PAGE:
Overdrive Extra

Max Heine

Fun with numbers: Cutting fuel use by 30%

| November 29, 2012

It’s often interesting, if not downright amusing, to see what gets published about trucking from those outside the industry.

Midwest Energy News covered a report released by the Carbon War Room this week about fuel-saving technology. CWR says the right equipment and systems could save a heavy-duty truck $26,400 a year in fuel, meaning the upgrades would pay for themselves in 18 months.

The report claims aerodynamic upgrades can reduce fuel use by as much as 15 percent.

The CWR report assumes 130,000 miles a year, 6.5 miles per gallon and $4 diesel. It also assumes 2,500 hours a year spent idling, which sounds more like habits from 1972, not today. It all yields an $88,000 fuel bill. Cutting it by $26,400 means a 30% reduction.

Even the SmartWay program of the U.S. Environmental Protection Agency, which has plenty of incentive to stretch the truth for self-serving purposes, isn’t so bold. It says it has “identified a suite of vehicle designs and equipment” that “can” reduce fuel use by 10 percent to 20 percent. And you can bet the norm is closer to 10 than 20.

CWR says it is a non-profit group whose “mission is to harness the power of entrepreneurs to unlock market-driven solutions to climate change.” So has it unlocked some miracle technology that trucking was unaware of?

No. As for hardware, the report cites these potential savings:

  • Aerodynamic upgrades (3-15 percent)
  • Anti-idling equipment (5-9 percent)
  • Tires with low rolling resistance (3-6 percent)
  • New transmission systems (2.5-6 percent)
  • Adaptive cruise control (5-10 percent)

Other promising technology involves communication systems, since anything that improves logistics and driver behavior is going to save fuel.

Most of us have never heard of the Carbon War Room. Few would quibble with its stated mission to encourage entrepreneurs – not government agencies – to use their inventiveness to produce better equipment for cutting fuel costs and reducing emissions. It’s a shame that groups such as this too often lose their credibility by playing fast and loose with their claims.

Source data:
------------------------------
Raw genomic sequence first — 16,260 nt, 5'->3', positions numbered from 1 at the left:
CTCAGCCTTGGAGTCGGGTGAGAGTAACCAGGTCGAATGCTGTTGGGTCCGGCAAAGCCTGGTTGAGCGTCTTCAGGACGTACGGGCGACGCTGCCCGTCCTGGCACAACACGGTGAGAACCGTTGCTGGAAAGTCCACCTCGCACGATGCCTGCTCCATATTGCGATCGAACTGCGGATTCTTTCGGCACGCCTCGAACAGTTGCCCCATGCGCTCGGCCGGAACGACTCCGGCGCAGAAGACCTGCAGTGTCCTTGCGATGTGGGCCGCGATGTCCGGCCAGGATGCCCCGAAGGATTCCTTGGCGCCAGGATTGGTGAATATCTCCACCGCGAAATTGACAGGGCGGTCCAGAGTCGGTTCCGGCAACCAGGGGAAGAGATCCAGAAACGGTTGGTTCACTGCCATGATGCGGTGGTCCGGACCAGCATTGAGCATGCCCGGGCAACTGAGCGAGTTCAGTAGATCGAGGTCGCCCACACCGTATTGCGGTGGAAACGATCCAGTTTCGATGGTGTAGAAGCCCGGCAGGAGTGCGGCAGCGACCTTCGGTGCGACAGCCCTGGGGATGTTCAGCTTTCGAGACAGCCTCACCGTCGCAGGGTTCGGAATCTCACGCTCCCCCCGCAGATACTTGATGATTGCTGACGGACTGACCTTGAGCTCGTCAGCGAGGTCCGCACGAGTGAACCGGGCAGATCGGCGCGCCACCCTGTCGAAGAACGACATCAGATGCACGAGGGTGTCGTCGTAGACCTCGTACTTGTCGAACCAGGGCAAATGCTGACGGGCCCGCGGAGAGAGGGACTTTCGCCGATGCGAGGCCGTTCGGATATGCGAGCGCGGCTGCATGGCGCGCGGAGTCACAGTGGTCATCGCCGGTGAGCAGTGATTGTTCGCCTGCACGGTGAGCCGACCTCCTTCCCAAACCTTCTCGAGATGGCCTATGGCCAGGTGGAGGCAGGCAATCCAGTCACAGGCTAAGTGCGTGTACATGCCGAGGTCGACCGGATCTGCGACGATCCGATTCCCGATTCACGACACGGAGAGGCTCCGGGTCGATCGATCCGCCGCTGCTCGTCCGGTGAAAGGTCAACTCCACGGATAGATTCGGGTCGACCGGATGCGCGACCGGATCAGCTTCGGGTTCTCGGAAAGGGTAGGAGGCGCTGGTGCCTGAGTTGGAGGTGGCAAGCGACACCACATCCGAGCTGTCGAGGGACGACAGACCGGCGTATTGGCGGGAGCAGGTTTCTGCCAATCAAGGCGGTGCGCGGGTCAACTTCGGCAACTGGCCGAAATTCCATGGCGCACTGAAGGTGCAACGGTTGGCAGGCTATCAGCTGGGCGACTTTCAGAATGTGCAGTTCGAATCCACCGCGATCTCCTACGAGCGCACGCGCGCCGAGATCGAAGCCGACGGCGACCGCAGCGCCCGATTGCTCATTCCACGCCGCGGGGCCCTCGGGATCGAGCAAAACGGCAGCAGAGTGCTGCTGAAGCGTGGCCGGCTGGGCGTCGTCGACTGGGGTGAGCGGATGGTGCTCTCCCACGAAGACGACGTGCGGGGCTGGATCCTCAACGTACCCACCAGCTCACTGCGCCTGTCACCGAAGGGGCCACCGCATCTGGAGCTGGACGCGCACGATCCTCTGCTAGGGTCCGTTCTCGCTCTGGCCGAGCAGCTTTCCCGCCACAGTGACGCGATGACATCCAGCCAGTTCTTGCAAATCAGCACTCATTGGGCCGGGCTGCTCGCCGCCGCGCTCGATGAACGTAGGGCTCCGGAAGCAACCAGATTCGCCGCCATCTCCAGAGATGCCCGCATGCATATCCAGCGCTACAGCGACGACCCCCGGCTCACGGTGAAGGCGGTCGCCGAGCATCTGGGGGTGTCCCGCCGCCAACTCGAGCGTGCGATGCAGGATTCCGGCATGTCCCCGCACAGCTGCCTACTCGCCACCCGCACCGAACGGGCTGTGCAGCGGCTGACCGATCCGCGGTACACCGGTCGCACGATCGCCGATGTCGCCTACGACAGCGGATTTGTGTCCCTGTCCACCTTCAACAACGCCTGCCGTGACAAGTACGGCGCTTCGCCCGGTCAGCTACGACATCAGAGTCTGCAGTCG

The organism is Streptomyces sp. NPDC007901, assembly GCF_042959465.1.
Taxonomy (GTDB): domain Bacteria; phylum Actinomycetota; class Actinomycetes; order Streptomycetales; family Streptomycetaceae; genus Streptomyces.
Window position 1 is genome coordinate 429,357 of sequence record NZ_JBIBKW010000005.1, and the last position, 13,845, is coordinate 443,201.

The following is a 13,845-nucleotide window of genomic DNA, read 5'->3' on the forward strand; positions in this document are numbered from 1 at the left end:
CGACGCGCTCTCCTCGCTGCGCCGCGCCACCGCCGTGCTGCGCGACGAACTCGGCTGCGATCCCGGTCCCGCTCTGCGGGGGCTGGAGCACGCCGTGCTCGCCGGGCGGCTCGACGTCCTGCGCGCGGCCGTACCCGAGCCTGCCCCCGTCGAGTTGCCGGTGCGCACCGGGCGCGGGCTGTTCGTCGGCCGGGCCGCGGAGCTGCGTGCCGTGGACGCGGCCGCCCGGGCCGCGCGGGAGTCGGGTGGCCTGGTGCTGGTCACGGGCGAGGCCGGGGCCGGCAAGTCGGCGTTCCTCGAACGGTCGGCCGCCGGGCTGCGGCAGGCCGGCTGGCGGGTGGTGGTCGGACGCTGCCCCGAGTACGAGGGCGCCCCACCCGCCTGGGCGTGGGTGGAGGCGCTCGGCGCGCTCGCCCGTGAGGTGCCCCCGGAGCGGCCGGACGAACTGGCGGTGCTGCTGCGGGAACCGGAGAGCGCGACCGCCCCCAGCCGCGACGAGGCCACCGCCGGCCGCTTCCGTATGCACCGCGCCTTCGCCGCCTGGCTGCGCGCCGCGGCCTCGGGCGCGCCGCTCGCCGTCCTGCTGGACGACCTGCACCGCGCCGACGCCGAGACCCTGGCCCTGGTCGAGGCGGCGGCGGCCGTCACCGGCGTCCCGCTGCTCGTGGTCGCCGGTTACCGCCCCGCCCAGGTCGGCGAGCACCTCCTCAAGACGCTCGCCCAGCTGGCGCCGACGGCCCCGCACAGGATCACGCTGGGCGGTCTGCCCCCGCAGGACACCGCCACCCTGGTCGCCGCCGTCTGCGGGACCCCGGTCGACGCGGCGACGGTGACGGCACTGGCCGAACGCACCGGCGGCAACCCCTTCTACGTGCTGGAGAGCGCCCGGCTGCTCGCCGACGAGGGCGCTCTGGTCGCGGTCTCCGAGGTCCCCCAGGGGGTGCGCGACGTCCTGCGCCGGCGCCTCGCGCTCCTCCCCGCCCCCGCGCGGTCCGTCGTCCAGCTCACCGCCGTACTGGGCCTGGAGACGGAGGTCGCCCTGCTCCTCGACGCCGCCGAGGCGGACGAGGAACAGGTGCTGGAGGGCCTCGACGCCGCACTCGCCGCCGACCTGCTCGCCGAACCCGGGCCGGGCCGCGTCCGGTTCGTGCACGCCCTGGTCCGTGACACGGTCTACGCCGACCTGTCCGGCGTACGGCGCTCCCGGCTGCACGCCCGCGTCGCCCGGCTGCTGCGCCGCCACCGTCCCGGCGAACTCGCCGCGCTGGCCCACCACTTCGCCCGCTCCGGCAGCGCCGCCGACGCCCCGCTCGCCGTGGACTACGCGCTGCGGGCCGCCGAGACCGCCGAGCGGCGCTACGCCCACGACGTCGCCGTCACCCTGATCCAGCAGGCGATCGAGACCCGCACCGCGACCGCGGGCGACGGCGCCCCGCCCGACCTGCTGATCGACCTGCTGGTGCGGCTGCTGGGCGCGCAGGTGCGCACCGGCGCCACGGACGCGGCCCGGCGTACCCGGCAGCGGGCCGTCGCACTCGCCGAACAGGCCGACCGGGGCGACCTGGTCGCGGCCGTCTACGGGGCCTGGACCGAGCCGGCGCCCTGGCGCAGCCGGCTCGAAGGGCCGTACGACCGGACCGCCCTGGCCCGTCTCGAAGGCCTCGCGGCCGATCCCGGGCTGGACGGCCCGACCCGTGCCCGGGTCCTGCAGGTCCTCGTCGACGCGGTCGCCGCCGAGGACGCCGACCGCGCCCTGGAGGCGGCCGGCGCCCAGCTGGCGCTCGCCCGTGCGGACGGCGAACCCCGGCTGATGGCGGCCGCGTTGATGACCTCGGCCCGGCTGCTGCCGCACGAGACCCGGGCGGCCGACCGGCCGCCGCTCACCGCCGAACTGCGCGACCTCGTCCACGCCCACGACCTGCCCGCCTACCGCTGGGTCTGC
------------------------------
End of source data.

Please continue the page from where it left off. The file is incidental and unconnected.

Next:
Big fleets, which have the money to invest in new technology and the data systems to monitor the return on investment, have examined all the technologies cited by CWR. All have found some degree of market acceptance, but it’s misleading to indicate that wholesale adaptation of them all will cut a truck’s fuel costs by $26,400 a year.

  • http://www.facebook.com/john.taratuta John Taratuta

    Not mentioned, the driver. No two drivers are same. Leaving the driver out of the equation, in my opinion, means any potential savings are doubtful. Driving style can dramatically impact the bottom line, not just in fuel but wear and tear, maintenance and equipment life-cycles. Other than aerodynamic upgrades and the tires, why couldn’t a driver control the other areas with an application of skill?

    Secondly, any potential savings are net of initial investment and life-cycle costs. Perhaps anti-idling technology will result in a higher driver turnover after a cold night without heat or a hot day without air conditioning? Why take that option away from the driver in the name of “savings?” Even Amazon is air-conditioning all of their warehouses after employee activists pointed out the discomfort experienced by some of its warehouse workforce.

    Why not more technology empowering the driver? How about a heads-up display giving the driver feedback on his/her driving style? Cars have had something like that for decades. What a novel idea . . . giving the driver a little respect.

  • jon

    doesn’t seem to take into account weather, (Wind mainly) and loads either.

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